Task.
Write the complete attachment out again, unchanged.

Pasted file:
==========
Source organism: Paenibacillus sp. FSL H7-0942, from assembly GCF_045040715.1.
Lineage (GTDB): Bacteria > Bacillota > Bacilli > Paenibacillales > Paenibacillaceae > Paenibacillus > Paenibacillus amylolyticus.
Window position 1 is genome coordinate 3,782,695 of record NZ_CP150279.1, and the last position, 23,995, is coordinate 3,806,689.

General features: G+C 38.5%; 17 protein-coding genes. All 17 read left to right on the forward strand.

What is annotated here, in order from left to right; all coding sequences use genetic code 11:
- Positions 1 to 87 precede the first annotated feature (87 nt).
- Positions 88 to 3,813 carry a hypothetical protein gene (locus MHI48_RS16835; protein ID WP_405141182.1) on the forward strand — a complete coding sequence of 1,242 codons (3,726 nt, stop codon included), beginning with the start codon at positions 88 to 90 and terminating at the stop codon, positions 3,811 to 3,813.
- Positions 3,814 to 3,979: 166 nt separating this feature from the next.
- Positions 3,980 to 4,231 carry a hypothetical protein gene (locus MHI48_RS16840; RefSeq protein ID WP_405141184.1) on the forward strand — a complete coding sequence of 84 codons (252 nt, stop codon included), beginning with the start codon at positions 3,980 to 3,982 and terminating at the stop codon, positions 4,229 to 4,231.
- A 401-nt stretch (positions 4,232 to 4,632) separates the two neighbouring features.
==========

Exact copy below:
Source organism: Paenibacillus sp. FSL H7-0942, from assembly GCF_045040715.1.
Lineage (GTDB): Bacteria > Bacillota > Bacilli > Paenibacillales > Paenibacillaceae > Paenibacillus > Paenibacillus amylolyticus.
Window position 1 is genome coordinate 3,782,695 of record NZ_CP150279.1, and the last position, 23,995, is coordinate 3,806,689.

General features: G+C 38.5%; 17 protein-coding genes. All 17 read left to right on the forward strand.

What is annotated here, in order from left to right; all coding sequences use genetic code 11:
- Positions 1 to 87 precede the first annotated feature (87 nt).
- Positions 88 to 3,813 carry a hypothetical protein gene (locus MHI48_RS16835; protein ID WP_405141182.1) on the forward strand — a complete coding sequence of 1,242 codons (3,726 nt, stop codon included), beginning with the start codon at positions 88 to 90 and terminating at the stop codon, positions 3,811 to 3,813.
- Positions 3,814 to 3,979: 166 nt separating this feature from the next.
- Positions 3,980 to 4,231 carry a hypothetical protein gene (locus MHI48_RS16840; RefSeq protein ID WP_405141184.1) on the forward strand — a complete coding sequence of 84 codons (252 nt, stop codon included), beginning with the start codon at positions 3,980 to 3,982 and terminating at the stop codon, positions 4,229 to 4,231.
- A 401-nt stretch (positions 4,232 to 4,632) separates the two neighbouring features.